By Charles Sercombe
If Republican lawmakers in Lansing have their way – and it looks like they will – the days of iron-clad union contracts will become a thing of the past.
While not taking unions directly head-on, there is pending legislation that would broaden the power of state appointed Emergency Financial Managers (EFM) that would allow them to tear up existing union labor contracts.
That means an EFM could decide on his own how much to pay union workers and what kind – if any – of benefits they would get.
It’s the kind of thing management could only dream of in years past. And now the once mighty unions may find themselves as relics of history.
The gravity of the pending change is not lost on some of Hamtramck’s unionized public workers.
We talked to the heads of the fire and police department unions. The union president representing City Hall AFSCME workers, Andrea Karpinski, declined to discuss the matter until after an executive board meeting held on Thursday, the day The Review went to press.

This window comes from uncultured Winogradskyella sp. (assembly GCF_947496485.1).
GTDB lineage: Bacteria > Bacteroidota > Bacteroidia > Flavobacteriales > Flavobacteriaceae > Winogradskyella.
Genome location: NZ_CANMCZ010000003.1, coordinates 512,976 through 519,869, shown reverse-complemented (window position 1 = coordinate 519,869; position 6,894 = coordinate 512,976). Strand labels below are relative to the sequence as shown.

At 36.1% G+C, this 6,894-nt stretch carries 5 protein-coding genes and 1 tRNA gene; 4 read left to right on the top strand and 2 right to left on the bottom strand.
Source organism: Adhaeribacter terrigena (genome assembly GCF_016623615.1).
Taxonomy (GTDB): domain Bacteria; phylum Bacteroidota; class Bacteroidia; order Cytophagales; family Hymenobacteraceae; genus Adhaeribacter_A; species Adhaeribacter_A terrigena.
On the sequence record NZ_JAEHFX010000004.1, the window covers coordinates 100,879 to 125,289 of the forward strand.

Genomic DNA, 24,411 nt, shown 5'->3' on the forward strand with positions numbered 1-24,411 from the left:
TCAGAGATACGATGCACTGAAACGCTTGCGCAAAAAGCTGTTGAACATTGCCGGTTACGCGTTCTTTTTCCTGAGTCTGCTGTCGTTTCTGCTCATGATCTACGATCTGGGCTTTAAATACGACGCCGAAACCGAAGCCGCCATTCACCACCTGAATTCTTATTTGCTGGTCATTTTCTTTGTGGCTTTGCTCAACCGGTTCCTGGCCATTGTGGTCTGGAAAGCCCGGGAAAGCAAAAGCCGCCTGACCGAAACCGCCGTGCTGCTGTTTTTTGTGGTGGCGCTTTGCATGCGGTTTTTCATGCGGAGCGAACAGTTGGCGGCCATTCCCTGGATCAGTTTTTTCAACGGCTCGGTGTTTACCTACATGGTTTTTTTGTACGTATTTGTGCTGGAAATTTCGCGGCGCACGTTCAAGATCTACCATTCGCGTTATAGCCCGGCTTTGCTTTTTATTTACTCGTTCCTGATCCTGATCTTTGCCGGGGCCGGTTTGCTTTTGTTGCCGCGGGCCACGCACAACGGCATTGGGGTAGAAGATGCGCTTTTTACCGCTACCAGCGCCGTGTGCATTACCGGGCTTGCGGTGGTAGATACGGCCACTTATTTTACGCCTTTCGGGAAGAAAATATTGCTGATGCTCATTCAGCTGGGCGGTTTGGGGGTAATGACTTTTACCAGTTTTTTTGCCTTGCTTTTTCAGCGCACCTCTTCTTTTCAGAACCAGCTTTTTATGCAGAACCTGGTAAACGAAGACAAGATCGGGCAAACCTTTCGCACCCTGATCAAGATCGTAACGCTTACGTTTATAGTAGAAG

William Diamond, the president of the firefighters’ union, said he and his fellow firefighters are deeply concerned about the ability of an EFM to discard their contract.
“It’s scary times,” Diamond said. “With (Gov.) Snyder in there, we don’t know what’s going on.”
Snyder has not said what he thinks of the pending legislation, but he, too, is a Republican. The state legislature has a Republican majority.
Diamond said he is more concerned about what’s happening in Wisconsin where Gov. Scott Walker is attacking unions head-on. Walker says he won’t budge from his position to do away with the unions’ collective bargaining rights.
“He’s crazy,” Diamond said of Walker. “If that passes over there it will be a floodgate for the rest of the states.”
Diamond joined hundreds of other public safety officers last week in Lansing to talk with legislators.
The general move of Republican lawmakers to take on unions, Diamond said, is nothing less than “union busting.”
“They’re trying to get rid of the middle-class,” he added.
Over at the police officers’ union, Jon Bondra, the FOP president for Hamtramck, said much the same thing.
“Any change to Act 72 to give an Emergency Financial Manager more power to break collective bargaining agreements, will put the public’s safety at risk,” Bondra said in an email. “The protections afforded by collective bargaining insure fair contracts for public workers.”
Bondra also warned that if collective bargaining rights are removed, it’s likely officers would seek employment in another state. But in this climate of one state after another, at least here in the Midwest, heading toward restricting union rights, just where would officers go?
That question and many more have yet to be fully explored.